SC: I do remember, it was at the Queen Elizabeth Hall, and Dolly and I were on the same bill as the Incredible String Band. We all got on. They were all wacky and high all the time. I didn't even drink at that point and I certainly never did drugs. That was part of the problem with Davy, was that he did of course. I couldn't hack it. It was just not my thing.

JK: It's a different talk and another article all together, but how much hard drugs existed in the edgier part of the London folk scene early on is quite astounding. There was even heroin as early as '64 or '65.

SC: Was there? I was totally unaware of it. But then I was singing in the scene, but I wasn't really part of the scene. Anyway, I think having met Joe and the Incredible String Band at this concert, I think the idea probably would have been rooted by John again. I was just singing and he was having the ideas at that time. I guess he sort of sweet talked Boyd into producing and getting an album with Polydor. It was all so difficult talking to record companies at the time. None of them knew who you were or what you were doing.

JK: I would say the differences between '64 and '68 are vast. In 1968 and I am sitting around second guessing again, if Polydor had put out a record that adventurous, it was probably: 'who knows what these crazy counter culture kids want?' Maybe they want Shirley and the String Band. Who knows what these freaks with long hair want? This is very much the history of what happened with the record business in the U.S., because every record company employed a company freak. And what Joe Boyd was, before he went to the U.K., when he was still in the U.S., he was already the company freak who comes in and brings in the weird stuff that may be what the proverbial kids actually like. Also in looking at this album and Polydor in 1968, they have Joe Boyd who is this very charismatic American with a hip counter culture track record. So of course he managed to shoehorn that record in. So you were very outside the age of Aquarius, hippie, late-60's scene. How did you view it at the time?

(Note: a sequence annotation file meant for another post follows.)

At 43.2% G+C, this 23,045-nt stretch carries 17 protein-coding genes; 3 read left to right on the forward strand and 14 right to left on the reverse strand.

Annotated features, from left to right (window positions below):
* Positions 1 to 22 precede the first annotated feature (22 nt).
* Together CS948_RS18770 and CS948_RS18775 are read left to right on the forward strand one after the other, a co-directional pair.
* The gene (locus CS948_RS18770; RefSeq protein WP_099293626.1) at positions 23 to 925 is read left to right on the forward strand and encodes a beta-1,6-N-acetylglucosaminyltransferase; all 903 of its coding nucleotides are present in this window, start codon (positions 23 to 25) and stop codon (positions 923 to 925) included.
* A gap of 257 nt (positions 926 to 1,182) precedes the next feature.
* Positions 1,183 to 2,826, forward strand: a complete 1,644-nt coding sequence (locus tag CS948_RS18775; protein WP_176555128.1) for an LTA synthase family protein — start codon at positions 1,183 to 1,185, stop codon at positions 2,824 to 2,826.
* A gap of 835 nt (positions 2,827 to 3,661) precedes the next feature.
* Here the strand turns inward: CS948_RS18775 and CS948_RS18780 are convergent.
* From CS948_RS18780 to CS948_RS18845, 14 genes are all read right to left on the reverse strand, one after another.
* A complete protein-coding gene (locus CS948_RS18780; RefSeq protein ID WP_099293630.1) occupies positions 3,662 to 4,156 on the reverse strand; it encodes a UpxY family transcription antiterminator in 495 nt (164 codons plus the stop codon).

SC: I have to confess that I sort of despised it. I thought it was so silly.

JK: Excellent! I love you! Don't get me started on the hippies!

SC: It embarrassed me a little bit as well.

JK: You would still play shows in, eh, hippie environments with the Incredible String Band, who I do think are too deep to be considered hippies.

SC: I loved their music at the time. I thought it was really attractive and intriguing. I didn't understand all of it, but I thought the sound of it was lovely.

JK: Were you familiar with Clive Palmer and COB as well?

SC: No, I wasn't.

JK: He was on the first Incredible String Band album.

SC: That's right, yes. In fact I saw him last summer because the Incredible String Band were playing down there. No, it was just the two.

JK: Were you aware of the Fairports this time?

SC: No.

JK: Because their first album came out in '67. The reason I'm asking is because that's a Polydor album as well.

SC: Right, because Joe was their producer as well.

JK: Right. It is documented in other interviews with you that you were made aware of Fairport Convention through Liege and Leif.

SC: That's right. Great album. I don't think I was aware of Fairport then. I don't think I found out about Fairport until Ashley heard about them.

JK: How did you become interested in early music?

SC: I always loved it. Uncle Fred, Purcell was his favorite composer. He also played us some Monteverdi as well when we were teenagers which I loved.

JK: I think it's a very obvious influence in your work.

SC: Well, yes. But this again, it was the sound of that music that just completely spellbound me. I think my favorite music of all really is Italian Renaissance. I used to go along with John to rehearsals at Musica Reservata at the Early Music Center.

JK: Did you have their records as well?